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12 Things Millennials Aren’t Spending Money On

8 minute read

Devon Taylor

By Devon Taylor

Key Takeaways

  • As the cost of living continues to rise (without increasing wages to match), Millennials are getting selective about how they spend their money.
  • Industries that were mainstays of previous generations are now in danger of disappearing entirely.
  • Some companies need to pivot or adapt in order to secure Millennials as customers.

It seems like every other month, Millennials are blamed for the death of one industry or another. Like it’s somehow our fault that we’ve collectively decided that [insert product here] just isn’t worth the money. We do things differently. Many of us can’t even afford to buy a house or save for retirement. Some of us have student debt that seems insurmountable. So we’re certainly not going to spend our precious little extra cash on whatever previous generations deemed important.

In many cases, Millennials are prioritizing experiences over material goods. That means we’re spending more on travel or concert tickets, and less on vehicles, clothes, or jewelry. Since this generation doesn’t tend to have much extra money, we’re picking and choosing our expenses very carefully. The result is an increasing death toll of industries that “Millennials are killing” — like some sort of 80s slasher film, but for economics instead of teen camp counselors. Here are a dozen things that Millennials just aren’t buying anymore.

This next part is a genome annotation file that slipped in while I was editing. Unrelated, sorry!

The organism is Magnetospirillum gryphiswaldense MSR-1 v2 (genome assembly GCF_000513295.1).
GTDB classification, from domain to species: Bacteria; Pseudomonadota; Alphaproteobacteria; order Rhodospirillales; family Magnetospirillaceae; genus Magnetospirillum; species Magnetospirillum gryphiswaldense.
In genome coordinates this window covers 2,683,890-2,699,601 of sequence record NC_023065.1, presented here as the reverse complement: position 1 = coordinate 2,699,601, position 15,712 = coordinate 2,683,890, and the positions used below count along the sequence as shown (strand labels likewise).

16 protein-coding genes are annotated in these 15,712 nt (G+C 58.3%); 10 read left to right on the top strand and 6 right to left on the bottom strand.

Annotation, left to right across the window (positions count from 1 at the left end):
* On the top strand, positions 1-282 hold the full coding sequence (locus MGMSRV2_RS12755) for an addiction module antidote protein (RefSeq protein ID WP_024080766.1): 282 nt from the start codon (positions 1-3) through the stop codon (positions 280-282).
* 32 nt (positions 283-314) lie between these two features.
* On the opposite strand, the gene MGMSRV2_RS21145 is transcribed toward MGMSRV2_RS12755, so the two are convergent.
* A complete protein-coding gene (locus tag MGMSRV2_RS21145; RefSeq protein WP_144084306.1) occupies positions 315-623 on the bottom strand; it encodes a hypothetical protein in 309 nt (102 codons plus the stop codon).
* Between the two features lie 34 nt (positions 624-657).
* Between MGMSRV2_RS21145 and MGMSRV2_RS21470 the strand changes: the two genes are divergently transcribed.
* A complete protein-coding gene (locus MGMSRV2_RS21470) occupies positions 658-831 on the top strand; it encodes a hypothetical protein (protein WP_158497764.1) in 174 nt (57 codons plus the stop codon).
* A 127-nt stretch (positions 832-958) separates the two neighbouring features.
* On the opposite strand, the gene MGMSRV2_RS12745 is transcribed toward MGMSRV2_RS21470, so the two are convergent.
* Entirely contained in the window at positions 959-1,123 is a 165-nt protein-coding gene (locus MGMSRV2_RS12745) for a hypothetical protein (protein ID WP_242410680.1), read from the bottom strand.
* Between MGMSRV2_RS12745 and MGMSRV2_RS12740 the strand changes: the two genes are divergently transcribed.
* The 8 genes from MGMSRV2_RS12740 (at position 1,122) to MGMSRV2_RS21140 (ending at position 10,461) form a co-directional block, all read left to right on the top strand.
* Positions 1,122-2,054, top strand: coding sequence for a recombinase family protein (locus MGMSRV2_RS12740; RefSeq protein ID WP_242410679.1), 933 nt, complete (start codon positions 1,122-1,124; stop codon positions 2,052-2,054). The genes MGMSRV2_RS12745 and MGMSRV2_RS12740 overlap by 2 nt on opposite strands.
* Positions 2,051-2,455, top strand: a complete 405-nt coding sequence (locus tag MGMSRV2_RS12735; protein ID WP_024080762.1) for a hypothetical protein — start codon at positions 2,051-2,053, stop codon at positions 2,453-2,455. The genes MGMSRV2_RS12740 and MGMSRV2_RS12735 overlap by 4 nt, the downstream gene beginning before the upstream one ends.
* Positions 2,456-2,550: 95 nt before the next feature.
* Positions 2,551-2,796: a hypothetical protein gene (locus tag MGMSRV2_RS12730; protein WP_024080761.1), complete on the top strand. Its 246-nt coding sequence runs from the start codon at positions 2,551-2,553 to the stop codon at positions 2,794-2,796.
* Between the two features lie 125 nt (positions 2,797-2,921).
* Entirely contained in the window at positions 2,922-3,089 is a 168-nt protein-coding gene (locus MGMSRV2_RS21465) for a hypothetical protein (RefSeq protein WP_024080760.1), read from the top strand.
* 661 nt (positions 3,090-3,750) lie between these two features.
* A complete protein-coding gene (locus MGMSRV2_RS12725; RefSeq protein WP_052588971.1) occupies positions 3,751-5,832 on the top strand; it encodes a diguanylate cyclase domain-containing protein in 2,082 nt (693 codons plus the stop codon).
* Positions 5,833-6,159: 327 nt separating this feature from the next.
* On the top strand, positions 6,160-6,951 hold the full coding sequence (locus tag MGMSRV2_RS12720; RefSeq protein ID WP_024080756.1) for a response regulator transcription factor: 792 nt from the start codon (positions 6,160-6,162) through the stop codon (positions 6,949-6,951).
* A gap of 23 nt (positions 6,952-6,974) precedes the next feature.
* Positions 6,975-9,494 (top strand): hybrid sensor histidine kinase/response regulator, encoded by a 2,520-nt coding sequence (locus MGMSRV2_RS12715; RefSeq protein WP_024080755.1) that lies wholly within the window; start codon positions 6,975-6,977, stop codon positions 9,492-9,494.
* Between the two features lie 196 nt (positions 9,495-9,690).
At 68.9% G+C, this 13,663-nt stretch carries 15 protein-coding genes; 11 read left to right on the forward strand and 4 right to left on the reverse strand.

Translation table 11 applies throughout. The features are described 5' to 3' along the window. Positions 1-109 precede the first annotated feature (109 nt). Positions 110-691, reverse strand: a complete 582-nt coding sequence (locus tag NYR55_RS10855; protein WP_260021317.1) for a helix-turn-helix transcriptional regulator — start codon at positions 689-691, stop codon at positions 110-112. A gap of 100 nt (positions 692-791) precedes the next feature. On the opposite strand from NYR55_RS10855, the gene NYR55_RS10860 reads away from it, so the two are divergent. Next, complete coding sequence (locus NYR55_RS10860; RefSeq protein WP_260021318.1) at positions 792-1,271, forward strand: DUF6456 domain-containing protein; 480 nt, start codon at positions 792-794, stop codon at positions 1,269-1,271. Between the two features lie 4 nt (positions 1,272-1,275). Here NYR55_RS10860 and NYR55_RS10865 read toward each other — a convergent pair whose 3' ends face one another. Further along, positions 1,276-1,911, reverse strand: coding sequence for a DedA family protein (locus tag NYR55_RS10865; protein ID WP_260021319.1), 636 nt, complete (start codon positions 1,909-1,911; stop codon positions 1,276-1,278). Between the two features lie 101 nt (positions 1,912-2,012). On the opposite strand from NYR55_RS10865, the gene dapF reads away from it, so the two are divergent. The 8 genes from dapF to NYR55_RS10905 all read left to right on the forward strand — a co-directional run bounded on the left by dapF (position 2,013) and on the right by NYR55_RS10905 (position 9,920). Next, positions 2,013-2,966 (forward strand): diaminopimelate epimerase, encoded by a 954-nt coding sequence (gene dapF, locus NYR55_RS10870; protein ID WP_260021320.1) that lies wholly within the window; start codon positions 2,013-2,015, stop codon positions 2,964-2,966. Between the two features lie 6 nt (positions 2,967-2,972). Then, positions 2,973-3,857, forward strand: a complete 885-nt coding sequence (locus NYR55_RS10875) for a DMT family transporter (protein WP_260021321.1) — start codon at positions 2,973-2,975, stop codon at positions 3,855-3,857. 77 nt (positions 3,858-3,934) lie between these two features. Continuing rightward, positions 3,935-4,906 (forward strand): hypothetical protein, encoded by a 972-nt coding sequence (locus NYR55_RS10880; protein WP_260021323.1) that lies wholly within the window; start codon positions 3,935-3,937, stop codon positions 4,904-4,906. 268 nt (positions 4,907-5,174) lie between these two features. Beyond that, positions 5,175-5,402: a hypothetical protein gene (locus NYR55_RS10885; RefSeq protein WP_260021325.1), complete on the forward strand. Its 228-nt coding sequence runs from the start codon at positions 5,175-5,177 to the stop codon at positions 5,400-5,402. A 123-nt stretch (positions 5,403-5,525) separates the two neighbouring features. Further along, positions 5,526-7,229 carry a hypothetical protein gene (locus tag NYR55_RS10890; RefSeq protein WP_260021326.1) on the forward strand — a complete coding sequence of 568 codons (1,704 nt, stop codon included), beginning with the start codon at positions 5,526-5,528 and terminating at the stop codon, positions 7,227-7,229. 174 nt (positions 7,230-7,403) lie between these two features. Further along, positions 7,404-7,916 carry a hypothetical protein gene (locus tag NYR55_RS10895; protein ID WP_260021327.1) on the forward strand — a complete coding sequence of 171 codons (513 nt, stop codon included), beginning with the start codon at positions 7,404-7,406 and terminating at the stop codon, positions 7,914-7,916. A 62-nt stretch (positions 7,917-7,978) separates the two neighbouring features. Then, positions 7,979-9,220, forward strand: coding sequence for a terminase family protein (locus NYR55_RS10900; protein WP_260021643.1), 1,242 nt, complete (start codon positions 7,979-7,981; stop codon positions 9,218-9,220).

12. Casual Dining

We’re not saying that Millennials aren’t spending their money at restaurants. They definitely are. But not just any ol’ place. They are increasingly shunning those run-of-the-mill chains like Applebee’s or T.G.I.Friday’s. Same warmed up pub food, different name on the door. Instead, Millennials are hitting up unique local eateries or craft brewery pubs.

Not only is the food better, but Millennials take pride in supporting their local small businesses instead of another national corporation. This generation also cares about culture, ethics, and treating people with respect. A trendy local eatery that pays a living wage and took care of their employees during the pandemic is going to beat out one of those casual dining franchises every time. At least, if Millennials are choosing where to eat.

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11. Weddings

Millennials are still getting married. However, the days of huge, lavish weddings are quickly coming to an end. The cost is simply too outrageous for most Millennials to justify. Even an average sized wedding can cost anywhere from $15,000 to $30,000. Millennials would rather spend that money on a down payment for a house — or a month in Europe.

Many Millennials are opting for smaller, backyard weddings — forget renting an expensive venue. They are also skipping paying for expensive centerpieces, décor, catering, or open bars. You’re more likely to see a food truck and a simple cooler of drinks at a Millennial wedding. Guest lists are also incredibly small. Your Great Aunt Edna, who you haven’t seen since you were seven? She’s not invited. Only a small circle of close friends and family need to be there, really.